As I’ve noted previously on this blog, Silent System came about after a conference last September, that engaged with the Parramatta Female Factory Precinct and the women and children who lived at the site, under government supervision, from 1820 until the last decade of the 20th century. The site has, in stages, contained the Parramatta Female Factory, the Male Orphan School, the Roman Catholic Orphan School and, under various names, the Girls Industrial School. It contains ancient buildings and a lot of hard-lived history, and has been the focus of a ten-year campaign by Bonney Djuric, founder of Parragirls, for public recognition of the critical heritage values of the site and its value as a Site of Conscience.

As it turned out, on the day of the launch the NSW Premier announced that the Parramatta Female Factory Precinct [North Parramatta Heritage Precinct] will be sensitively redeveloped as a cultural heritage precinct. This is a huge achievement for Bonney, and for a number of key groups in the area.

One of the best things about working on the Find & Connect web resource was engaging with committed stakeholders and advocates like Bonney. I’m very much hoping to maintain my involvement, into the future.

A launch

Visit by Mrs May to Girls’ Institution, Parramatta, 1939 [Hood Collection, NCY43/265, State Library of NSW]
This is the first official post of this blog, so welcome and hello. I thought I would start with some news, so here ’tis.

This week I am heading to Canberra for the launch of Silent System: Forgotten Australians and the Institutionalisation of Women and Children, which is edited by Paul Ashton and Jacqueline Z Wilson and is being published by Australian Scholarly Publishing this month. It features an article I wrote called ‘Tracing the Past: the Find & Connect web resource’.

The book is the result of a symposium held last year at the University of Technology, Sydney, which was hosted by Transforming Cultures and the Parramatta Female Factory Precinct Memory Project, an offshoot of the remarkable work of Parragirls, and of Bonny Djuric. Over two days, a diverse group of scholars and artists talked about memory, museums and history, while exploring the Parramatta Female Factory site and the stories of the convict women and Forgotten Australians who lived there, under the strictest of government controls.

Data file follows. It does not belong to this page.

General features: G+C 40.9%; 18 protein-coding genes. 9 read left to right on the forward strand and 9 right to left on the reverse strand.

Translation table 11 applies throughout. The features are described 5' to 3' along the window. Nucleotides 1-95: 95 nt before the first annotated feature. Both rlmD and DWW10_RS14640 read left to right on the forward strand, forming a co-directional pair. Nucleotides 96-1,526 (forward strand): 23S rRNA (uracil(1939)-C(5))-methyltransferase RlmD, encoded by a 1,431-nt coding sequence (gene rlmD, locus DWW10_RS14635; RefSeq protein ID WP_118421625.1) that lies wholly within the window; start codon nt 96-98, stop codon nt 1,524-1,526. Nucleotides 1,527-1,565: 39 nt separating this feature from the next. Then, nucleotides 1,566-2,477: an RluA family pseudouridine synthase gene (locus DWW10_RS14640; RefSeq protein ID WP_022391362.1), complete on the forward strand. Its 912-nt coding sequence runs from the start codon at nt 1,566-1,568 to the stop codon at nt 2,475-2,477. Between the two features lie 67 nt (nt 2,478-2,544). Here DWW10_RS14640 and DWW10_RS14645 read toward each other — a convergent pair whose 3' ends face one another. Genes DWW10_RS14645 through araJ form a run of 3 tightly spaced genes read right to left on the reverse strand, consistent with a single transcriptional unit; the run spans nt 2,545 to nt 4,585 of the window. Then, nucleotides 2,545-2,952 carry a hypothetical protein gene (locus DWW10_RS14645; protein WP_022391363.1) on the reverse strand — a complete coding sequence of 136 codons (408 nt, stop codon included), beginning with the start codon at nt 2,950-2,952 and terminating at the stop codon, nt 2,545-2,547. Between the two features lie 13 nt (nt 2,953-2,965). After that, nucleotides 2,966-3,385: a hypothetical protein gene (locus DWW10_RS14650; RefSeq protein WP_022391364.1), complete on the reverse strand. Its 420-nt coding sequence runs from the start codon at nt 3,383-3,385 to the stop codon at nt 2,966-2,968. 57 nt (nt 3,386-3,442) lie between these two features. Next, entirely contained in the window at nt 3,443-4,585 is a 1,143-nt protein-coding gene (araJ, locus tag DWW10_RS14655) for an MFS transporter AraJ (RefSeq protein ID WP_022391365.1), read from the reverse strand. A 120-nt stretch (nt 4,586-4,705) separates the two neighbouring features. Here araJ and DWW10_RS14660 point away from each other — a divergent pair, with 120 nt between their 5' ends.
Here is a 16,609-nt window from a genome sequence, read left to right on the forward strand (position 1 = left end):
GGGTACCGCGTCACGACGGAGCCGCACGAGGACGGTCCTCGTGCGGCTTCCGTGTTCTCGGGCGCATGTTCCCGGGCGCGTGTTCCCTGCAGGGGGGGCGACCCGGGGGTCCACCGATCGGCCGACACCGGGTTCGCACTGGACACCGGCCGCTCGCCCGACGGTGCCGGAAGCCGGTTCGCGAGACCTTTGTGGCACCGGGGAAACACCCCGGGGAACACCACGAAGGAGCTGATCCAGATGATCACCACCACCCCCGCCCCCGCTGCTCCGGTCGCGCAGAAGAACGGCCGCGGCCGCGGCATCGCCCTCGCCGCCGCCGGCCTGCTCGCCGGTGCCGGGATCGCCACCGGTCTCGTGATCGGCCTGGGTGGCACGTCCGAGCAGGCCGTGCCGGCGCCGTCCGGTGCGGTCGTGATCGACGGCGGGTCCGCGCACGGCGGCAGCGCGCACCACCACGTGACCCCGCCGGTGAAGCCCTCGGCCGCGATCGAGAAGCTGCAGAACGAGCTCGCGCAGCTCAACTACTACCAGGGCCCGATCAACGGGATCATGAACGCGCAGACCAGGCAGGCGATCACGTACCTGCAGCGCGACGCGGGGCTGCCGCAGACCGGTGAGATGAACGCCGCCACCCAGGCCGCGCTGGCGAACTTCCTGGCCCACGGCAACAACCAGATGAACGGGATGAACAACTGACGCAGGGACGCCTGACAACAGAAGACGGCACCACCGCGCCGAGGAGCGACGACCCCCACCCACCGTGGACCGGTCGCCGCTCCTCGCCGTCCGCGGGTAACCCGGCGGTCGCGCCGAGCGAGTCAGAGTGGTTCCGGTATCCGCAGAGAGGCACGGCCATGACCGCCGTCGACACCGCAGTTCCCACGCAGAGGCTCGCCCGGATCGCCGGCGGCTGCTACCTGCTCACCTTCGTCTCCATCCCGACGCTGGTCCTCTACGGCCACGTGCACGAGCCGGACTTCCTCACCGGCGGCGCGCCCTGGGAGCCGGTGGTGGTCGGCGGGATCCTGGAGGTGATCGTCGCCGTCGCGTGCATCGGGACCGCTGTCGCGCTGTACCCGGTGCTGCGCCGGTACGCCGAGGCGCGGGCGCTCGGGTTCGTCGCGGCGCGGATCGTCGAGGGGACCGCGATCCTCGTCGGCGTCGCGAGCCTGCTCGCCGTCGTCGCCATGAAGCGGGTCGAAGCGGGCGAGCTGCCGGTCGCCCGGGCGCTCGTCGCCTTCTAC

I began my involvement with Parragirls when I joined the Find & Connect web resource in 2011, but I had learned about the Parramatta Girls Home in the 1990s, when I was beginning my studies into child welfare history for my PhD. The institution began in 1887, when girls under sentence for petty crimes or being ‘neglected’ were moved from the Biloela Industrial School to the buildings formerly occupied by the Roman Catholic Orphan School. The new institution, Parramatta Girls’ Industrial School, survived in various forms on the same site until 1983, and more than 10,000 girls passed through its doors. The Parragirls website is a powerful guide to this place, that brings together all the usages of the site from the 1820s until after 2000, and you should read it at once.

It’s been a great honour and privilege to meet Bonnie Djuric and Parragirls, and to become acquainted with the work of the Parramatta Female Factory Memory Project, and that of artist Lily Hibberd. It’s fabulous that so many fine scholars have engaged with this site to produce the articles that feature in this book and although I have a mad week of busy ahead, I’m looking forward to this launch immensely. It will be bittersweet, as it takes place on the last day of my contract with the Australian Catholic University, and marks a pause in my work with the Find & Connect web resource. But it’s a good way to go out, celebrating the work of recovery and recognition, and the movement of these formerly hidden and private stories into the scholarly domain.

This photo dates from the early-mid 1970s. It appeared in Esther Han’s Herald Sun article of 4 November 2012, ‘Female Factory Tales to be Told.’ It was captioned ‘”Inmates” of the Parramatta Girls Home. Photo: Jeffrey Smith’, but was most probably taken by a Government Printing Office photographer, to promote Kamballa, the institution that succeeded Parramatta Girls’ Home. I assume the girls’ eyes were blacked out by Mr Smith.